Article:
Kadapa (Cuddapah) is considered one of the backward and perhaps also one of the most remotely situated districts of the State. One hardly realises that the tract covered by the district carries the foot prints of some of the most illustrious rulers of South India.
Tipu Sultan, Haidar Ali, Sivaji, Krishnadevaraya, Pratap Rudra are some of the names associated with the history of this tract. The holy names of the rivers that cut across the district give the land a sanctity of their own. The district is made up of a series ofbeautiful valleys through which flow Papaghni (the destroyer of sin), Chitravati (a Hindu Goddess), Mandavya.(a Rishi), Pennar or Pinakini (“the sister of Pennaki another name for Siva meaning the skull-bearer, alluding to one of his incarnations during which he killed a Brahmin, and as a penalty, a skull was attached to his hand until the sin was removed by Penance”). Penneru which is the most important river flowing right through the district has a legend which is incorporated in a Sasanam (inscription) at Gandikota.
Once subject to a curse, Agastyamaha- muni was changed into a river and doomed to flow northwards from the foot of the God at Nandidurg, and to furnish, on its way to the ocean, fresh water for the innumereus Rishis or holy men who would settle on its banks, until at last, in the course of countless centuries, the curse would be removed. The Seshachalam range “of hills that pass through this district and crowned ultimately with the holy shrine of Tirumala in Chittoor district is named after the Serpent God who served as the bed of LordVishnu. Thus, Cuddapah tract associated with such holy rivers and hills should, at one time, has been considered as a truly holy land. This tract has also, been identified as the great forcst of Dandaka consort Sita wandered in their landuntil about the 10th or the 1 1th Century A D.
It has been observed that “each stream in this part of the country has its song to sing and every hill its story to narrate” but it is the regret of ths historians that “unfortunately they do not narrate them, or, if they do, do it in language unintelligible to the modern historian. These streams and mountains being the only depositories of the chronicles of Cuddapah, the early history of the district, is, and is likely to remain, a sealed book”.
The area comprising Cuddapah district and its neighbourhood was situated on the borders of several great kingdoms of South India which often warred with each other. The tract was the victim of ravage of the victorious hordes of armies. The district was only the tributary of the distant capitals- The local chieftains that had established themselves in the river valleys of the district owned their allegiance to the changing rulers at the top. “Almost without exception, each of the rivers has a more or less broad . belt of alluvial soil rising gradually from either bank; and each of these river basins has, in times gone by, been the centre of a separate political unit – a little state restrained, as it was protected by .the line of the hills that hemmed it in on either side. Thus the level lands of the Pennar round Cuddapah and east and west of that town formed the dominions of the Sidhout Raja, and later the seat of the Nabob of Cuddapah; the valley of the Cheyyair was the Raj of Chitvel;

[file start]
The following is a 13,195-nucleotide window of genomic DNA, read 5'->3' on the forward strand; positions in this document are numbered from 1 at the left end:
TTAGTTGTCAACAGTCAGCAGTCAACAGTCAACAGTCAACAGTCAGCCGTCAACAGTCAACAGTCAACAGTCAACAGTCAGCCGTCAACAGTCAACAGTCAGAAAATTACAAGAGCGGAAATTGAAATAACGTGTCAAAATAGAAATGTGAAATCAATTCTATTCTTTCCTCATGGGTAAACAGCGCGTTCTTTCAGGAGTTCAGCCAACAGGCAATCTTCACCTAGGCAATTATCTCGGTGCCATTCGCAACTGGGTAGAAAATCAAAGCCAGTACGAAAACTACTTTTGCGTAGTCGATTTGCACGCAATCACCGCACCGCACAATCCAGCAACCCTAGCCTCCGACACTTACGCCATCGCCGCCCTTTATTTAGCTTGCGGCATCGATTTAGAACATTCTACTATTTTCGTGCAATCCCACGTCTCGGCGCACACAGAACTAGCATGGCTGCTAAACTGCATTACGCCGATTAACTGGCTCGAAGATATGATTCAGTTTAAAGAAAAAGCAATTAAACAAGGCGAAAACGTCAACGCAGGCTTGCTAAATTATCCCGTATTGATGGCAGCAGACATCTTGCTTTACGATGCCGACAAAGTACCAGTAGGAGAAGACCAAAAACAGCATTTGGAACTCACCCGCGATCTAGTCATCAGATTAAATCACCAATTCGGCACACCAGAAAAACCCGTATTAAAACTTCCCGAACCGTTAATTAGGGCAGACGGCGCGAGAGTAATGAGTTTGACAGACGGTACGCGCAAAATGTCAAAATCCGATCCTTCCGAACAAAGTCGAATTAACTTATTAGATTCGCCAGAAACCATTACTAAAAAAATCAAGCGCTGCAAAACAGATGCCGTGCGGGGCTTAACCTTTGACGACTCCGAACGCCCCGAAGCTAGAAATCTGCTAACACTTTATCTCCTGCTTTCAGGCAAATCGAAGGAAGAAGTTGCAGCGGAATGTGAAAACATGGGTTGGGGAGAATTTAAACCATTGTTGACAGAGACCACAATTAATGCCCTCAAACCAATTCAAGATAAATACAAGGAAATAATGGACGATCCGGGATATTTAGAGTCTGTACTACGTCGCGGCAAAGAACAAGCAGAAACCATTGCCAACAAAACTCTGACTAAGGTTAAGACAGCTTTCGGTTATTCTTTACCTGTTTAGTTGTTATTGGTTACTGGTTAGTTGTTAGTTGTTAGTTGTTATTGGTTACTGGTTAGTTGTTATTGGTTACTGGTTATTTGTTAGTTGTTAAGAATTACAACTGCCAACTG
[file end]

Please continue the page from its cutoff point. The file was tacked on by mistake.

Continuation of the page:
The broad plains of Kundu river belonged to the Poligar of Nossum; those near Gandikota to the petty Raja of that place, and the narrow and the barren defile through which runs the Sagalair supported the families of the Pullala Cheruvu and Porumamilla; and this physical isolation of every separate nook and corner of this wild country is the key that unlocks its past history, the fact that explains the successive uncontested conquest, and long continuity of foreign occupations that left the tenants undisturbed under every new master.
The Hindu Poligars served the Mughal Emperors, Vijayanagar Princes, Hyderabad Nizams, Maharata Rulers and the Mysore Sultans, with the most perfect adaptiveness to their own interests and the will of their temporary rulers”.